Event Title

Shark: An Investigation of Management Measures in Light of Media Impacts and Culture

Presenter Information

Alexa Williams, Colby CollegeFollow

Location

Parker-Reed, SSWAC

Start Date

30-4-2015 2:00 PM

End Date

30-4-2015 3:55 PM

Project Type

Poster

Description

Sharks are currently under stress worldwide. They are exploited for their fins, but they are not valued as a species. My research project investigates the impacts that global shark finning has on the species, and how media, culture, and lack of effective legislation exacerbate this issue. This report focuses mainly on species-specific extinction rates since the early 20th century, but records of their exploitation date back to the Han Dynasty in China (206 BC-220 AD). The shark fin soup industry in Asian culture has only recently begun demanding more fins from finning industries due to the increased middle class sector. The Chinese government did not allow class identifiers until the boom in wealth, so shark fin soup was banned because it would segregate different populations from each other. Shark fin soup has recently made a strong comeback in most Asian countries and it has even impacted the United States' involvement in the industry. For instance, California attempted to ban finning practices in 2011, but there was a strong push back from restaurants due to potential economic losses, along with resistance from Asian cultures because they viewed it as an insult to their culture. There are also bycatch impacts, and these are mainly dependent on the type of gear used in fishing practices. Bycatch is the capture of a species that is not specifically being targeted. Some shark species have been lost before they can be scientifically named as a new species, and the majority of currently recorded sharks have experienced a 75% decline over the past 20 years due to over-exploitation and bycatch incidences. Sharks also have a low reproduction rate, so if we are not careful with our legislation for the finning industry, we could lose sharks entirely.

Faculty Sponsor

Jim Fleming

Sponsoring Department

Colby College. Science, Technology and Society Program

CLAS Field of Study

Interdisciplinary Studies

Event Website

http://www.colby.edu/clas

ID

927

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Apr 30th, 2:00 PM Apr 30th, 3:55 PM

Shark: An Investigation of Management Measures in Light of Media Impacts and Culture

Parker-Reed, SSWAC

Sharks are currently under stress worldwide. They are exploited for their fins, but they are not valued as a species. My research project investigates the impacts that global shark finning has on the species, and how media, culture, and lack of effective legislation exacerbate this issue. This report focuses mainly on species-specific extinction rates since the early 20th century, but records of their exploitation date back to the Han Dynasty in China (206 BC-220 AD). The shark fin soup industry in Asian culture has only recently begun demanding more fins from finning industries due to the increased middle class sector. The Chinese government did not allow class identifiers until the boom in wealth, so shark fin soup was banned because it would segregate different populations from each other. Shark fin soup has recently made a strong comeback in most Asian countries and it has even impacted the United States' involvement in the industry. For instance, California attempted to ban finning practices in 2011, but there was a strong push back from restaurants due to potential economic losses, along with resistance from Asian cultures because they viewed it as an insult to their culture. There are also bycatch impacts, and these are mainly dependent on the type of gear used in fishing practices. Bycatch is the capture of a species that is not specifically being targeted. Some shark species have been lost before they can be scientifically named as a new species, and the majority of currently recorded sharks have experienced a 75% decline over the past 20 years due to over-exploitation and bycatch incidences. Sharks also have a low reproduction rate, so if we are not careful with our legislation for the finning industry, we could lose sharks entirely.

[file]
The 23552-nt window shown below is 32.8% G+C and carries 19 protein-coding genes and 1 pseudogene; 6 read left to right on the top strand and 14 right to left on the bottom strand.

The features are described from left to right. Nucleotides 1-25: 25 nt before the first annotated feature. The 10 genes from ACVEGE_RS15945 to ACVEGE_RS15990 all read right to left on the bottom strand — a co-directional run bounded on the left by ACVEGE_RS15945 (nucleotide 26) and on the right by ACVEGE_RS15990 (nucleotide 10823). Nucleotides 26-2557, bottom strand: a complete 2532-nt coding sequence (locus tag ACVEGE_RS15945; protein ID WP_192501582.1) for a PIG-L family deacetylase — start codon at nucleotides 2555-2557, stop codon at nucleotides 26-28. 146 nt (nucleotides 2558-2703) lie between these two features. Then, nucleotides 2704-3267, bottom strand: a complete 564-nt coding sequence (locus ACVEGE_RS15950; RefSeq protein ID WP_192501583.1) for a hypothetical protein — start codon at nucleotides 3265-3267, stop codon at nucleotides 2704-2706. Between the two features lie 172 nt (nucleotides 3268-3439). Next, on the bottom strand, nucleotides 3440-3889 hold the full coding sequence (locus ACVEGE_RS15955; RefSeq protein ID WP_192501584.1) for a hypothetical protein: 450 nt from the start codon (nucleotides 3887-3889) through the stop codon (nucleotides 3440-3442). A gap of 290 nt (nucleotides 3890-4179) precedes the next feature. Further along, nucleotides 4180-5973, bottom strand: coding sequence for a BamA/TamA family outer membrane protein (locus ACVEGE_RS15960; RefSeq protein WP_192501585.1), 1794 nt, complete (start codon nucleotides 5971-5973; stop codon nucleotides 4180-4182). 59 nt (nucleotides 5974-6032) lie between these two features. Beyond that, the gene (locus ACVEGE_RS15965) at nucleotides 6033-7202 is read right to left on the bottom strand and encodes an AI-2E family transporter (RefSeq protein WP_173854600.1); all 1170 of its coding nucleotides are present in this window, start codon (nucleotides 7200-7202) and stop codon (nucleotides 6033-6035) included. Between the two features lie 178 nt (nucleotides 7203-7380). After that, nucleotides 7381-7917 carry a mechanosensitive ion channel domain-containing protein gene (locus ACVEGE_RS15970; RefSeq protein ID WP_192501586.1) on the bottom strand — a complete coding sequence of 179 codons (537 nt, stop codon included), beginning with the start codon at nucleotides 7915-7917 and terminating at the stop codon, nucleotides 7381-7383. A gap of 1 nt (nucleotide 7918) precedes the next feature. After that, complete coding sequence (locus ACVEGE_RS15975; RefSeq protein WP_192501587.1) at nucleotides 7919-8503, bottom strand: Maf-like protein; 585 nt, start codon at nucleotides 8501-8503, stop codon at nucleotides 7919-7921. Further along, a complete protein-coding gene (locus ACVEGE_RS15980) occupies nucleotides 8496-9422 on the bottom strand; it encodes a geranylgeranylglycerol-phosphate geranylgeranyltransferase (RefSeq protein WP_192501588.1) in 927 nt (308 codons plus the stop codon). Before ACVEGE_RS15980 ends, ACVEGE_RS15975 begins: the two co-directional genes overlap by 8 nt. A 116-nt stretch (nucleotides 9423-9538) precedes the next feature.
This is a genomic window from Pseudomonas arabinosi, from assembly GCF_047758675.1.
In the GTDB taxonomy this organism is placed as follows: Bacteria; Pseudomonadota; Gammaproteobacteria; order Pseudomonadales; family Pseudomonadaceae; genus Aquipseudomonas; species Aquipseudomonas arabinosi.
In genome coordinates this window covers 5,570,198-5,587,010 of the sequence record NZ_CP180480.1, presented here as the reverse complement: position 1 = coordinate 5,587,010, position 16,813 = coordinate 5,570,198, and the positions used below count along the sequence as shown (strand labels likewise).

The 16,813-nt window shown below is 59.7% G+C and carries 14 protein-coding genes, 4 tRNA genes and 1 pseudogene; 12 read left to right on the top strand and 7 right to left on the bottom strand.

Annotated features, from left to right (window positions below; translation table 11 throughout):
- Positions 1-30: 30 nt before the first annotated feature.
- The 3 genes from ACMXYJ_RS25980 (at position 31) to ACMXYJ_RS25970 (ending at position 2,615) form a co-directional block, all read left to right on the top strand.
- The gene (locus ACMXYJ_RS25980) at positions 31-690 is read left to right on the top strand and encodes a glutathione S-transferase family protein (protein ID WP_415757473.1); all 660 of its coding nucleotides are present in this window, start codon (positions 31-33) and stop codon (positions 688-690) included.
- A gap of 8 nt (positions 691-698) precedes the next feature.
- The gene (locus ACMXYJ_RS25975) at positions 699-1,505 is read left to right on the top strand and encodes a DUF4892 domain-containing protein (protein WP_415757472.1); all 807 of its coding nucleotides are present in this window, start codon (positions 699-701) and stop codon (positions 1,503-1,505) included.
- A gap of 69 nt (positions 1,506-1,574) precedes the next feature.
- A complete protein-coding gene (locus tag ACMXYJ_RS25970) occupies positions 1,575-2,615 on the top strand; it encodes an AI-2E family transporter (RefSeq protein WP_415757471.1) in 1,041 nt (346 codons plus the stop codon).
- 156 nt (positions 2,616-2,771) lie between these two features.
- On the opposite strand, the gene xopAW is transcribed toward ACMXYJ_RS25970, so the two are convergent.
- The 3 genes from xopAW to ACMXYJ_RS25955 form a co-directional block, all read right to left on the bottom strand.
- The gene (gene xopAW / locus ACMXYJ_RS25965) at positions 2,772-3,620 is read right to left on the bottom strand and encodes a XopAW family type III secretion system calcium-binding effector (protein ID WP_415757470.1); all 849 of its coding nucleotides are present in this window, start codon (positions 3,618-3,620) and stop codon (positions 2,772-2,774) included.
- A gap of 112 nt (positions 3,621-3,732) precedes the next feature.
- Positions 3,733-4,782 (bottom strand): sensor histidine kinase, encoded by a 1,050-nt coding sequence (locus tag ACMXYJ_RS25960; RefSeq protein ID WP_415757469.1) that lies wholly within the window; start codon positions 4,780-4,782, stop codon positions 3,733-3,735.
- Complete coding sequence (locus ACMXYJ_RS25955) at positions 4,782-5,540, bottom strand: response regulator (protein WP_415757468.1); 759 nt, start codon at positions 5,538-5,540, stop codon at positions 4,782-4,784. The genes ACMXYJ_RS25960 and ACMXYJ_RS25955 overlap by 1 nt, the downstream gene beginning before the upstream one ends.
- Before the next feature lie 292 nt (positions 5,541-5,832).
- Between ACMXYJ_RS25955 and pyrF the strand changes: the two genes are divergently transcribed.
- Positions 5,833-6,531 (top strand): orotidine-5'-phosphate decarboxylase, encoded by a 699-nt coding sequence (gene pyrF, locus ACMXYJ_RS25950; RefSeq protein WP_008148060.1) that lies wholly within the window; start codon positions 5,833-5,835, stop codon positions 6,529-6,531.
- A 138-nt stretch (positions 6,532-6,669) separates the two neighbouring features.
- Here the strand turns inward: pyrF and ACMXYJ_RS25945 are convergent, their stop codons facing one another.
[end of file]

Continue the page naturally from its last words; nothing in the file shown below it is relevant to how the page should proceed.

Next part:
http://digitalcommons.colby.edu/clas/2015/program/183